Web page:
A New York federal court gave preliminary approval to a $1.5 million settlement deal that would end claims that the makers of Purex “Natural Elements” misrepresented their laundry detergent via the product’s labeling. Henkel Consumer Goods Inc. and the consumers who filed the Purex false advertising class action lawsuit have agreed to the proposed settlement that would create a $1.5 million fund that would provide cash payouts for affected customers. Ring of Fire’s Farron Cousins discusses this with Scott Hardy from Top Class Actions.


*This transcript was generated by a third-party transcription software company, so please excuse any typos.

Farron Cousins:                  When you go and buy a product and it has big letters on the front of it that says natural, it’s obvious that you’re expecting you’re getting a product that does not contain a lot of synthetic chemicals or other chemicals. You’re getting a product in your mind that is in fact all natural. But as we have seen too many times, that is often not the case. And that happens to be the case of Purex natural laundry detergent.

Joining me now to talk about this is Scott Hardy from topclassactions.com. So Scott, recently, we had a federal court up in New York. They’ve given preliminary approval to a major settlement regarding this, uh, Purex natural laundry detergent because a, as the class stated, it’s not actually natural what’s in these bottles. Lay this one out for us.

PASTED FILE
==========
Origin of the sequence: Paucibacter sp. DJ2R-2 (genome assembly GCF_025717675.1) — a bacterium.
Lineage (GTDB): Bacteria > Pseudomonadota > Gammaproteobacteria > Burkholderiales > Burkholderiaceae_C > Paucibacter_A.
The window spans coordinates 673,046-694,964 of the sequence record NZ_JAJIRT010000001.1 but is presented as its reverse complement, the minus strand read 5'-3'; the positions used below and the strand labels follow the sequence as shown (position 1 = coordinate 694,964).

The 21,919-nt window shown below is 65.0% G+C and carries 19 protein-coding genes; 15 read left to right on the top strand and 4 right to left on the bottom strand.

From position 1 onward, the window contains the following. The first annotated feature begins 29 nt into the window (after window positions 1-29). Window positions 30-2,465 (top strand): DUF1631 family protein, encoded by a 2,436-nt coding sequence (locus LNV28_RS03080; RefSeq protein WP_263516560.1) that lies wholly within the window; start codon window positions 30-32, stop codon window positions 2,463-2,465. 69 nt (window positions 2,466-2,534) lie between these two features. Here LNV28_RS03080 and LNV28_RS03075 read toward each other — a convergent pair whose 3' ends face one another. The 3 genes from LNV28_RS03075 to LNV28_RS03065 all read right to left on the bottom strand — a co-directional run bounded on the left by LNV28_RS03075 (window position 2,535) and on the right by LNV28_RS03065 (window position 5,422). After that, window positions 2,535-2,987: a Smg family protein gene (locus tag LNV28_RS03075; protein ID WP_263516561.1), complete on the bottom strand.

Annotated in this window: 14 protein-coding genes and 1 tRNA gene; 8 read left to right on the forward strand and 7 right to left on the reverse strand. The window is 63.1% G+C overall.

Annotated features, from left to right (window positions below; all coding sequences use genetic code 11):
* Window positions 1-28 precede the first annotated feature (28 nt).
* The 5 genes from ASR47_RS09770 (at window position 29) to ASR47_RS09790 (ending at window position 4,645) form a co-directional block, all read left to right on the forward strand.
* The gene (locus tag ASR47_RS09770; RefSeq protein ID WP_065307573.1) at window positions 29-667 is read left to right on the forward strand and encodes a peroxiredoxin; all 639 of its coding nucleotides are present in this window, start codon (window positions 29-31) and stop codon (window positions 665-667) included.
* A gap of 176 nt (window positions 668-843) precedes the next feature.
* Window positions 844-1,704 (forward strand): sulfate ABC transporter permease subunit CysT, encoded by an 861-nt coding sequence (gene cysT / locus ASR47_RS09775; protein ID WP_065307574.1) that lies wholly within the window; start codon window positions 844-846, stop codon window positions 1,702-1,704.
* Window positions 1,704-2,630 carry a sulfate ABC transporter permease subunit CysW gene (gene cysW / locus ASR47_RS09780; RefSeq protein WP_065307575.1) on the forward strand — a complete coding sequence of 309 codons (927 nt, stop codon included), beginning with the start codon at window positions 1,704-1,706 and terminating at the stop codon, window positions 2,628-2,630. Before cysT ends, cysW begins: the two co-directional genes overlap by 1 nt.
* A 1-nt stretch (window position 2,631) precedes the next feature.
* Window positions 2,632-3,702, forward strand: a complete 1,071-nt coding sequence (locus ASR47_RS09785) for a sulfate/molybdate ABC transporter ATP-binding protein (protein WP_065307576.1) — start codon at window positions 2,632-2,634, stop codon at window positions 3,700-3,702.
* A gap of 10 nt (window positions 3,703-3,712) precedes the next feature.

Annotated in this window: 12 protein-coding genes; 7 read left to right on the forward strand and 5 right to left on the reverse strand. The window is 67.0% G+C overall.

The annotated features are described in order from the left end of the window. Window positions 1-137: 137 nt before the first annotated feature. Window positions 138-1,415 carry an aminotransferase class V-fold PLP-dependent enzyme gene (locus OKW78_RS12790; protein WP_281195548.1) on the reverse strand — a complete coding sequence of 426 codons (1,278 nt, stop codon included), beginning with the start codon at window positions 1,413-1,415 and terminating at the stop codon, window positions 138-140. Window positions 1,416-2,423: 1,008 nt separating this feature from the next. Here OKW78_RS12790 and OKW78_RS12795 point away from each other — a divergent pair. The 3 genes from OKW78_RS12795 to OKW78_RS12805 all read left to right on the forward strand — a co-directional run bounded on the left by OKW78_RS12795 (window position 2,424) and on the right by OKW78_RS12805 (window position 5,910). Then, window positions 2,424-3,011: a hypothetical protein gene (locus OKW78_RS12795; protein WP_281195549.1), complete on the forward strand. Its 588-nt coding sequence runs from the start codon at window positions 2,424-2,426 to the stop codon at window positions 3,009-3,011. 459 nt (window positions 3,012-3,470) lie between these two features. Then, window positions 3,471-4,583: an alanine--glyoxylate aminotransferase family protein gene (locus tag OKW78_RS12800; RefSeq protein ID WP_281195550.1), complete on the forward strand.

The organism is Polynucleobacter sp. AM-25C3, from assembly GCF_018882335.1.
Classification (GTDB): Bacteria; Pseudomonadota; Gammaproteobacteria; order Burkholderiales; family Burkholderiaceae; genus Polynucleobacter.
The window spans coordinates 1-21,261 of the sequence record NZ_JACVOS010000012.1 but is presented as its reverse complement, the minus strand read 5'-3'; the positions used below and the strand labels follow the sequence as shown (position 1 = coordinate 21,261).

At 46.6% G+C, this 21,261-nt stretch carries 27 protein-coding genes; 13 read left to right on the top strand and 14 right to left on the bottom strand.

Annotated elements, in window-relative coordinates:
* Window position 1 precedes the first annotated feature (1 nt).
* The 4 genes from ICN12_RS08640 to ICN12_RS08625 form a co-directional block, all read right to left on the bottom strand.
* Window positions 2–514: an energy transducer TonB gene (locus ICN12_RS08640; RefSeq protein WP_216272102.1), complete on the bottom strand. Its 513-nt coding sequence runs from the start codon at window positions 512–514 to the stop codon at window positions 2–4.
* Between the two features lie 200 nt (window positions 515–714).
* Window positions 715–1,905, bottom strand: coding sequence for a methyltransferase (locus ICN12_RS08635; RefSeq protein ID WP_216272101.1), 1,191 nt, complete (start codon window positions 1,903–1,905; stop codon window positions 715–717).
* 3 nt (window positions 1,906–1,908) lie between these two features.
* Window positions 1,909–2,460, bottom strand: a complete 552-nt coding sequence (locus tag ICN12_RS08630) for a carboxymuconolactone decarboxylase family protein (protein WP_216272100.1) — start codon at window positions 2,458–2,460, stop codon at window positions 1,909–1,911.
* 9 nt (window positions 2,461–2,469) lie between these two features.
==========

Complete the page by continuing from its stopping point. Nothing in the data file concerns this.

Scott Hardy:                          Right. You know, I actually got a nice education on what is in laundry detergents while researching this case. And this case really hinged on, is water all natural? Which of course it is, but what the case actually was based upon, water is what’s the, in the majority of this detergent. So when you’re buying this bottle, you’re buying mainly water. And so the defense said, hey, the defense argued if water is counted as a natural ingredient, the products consist almost entirely of natural ingredients by weight because it’s mainly water.

But the judge said, listen, if water is excluded from the calculation, so we’ll take water out of it. Since water isn’t, you know, isn’t why you’re buying this detergent. You’re buying the detergent for the surfactants. That’s another nice little technical term I learned today. Surfactants that are used to actually clean your clothes. And so if you take out the water, the product consists of a little more than half of natural ingredients by weight.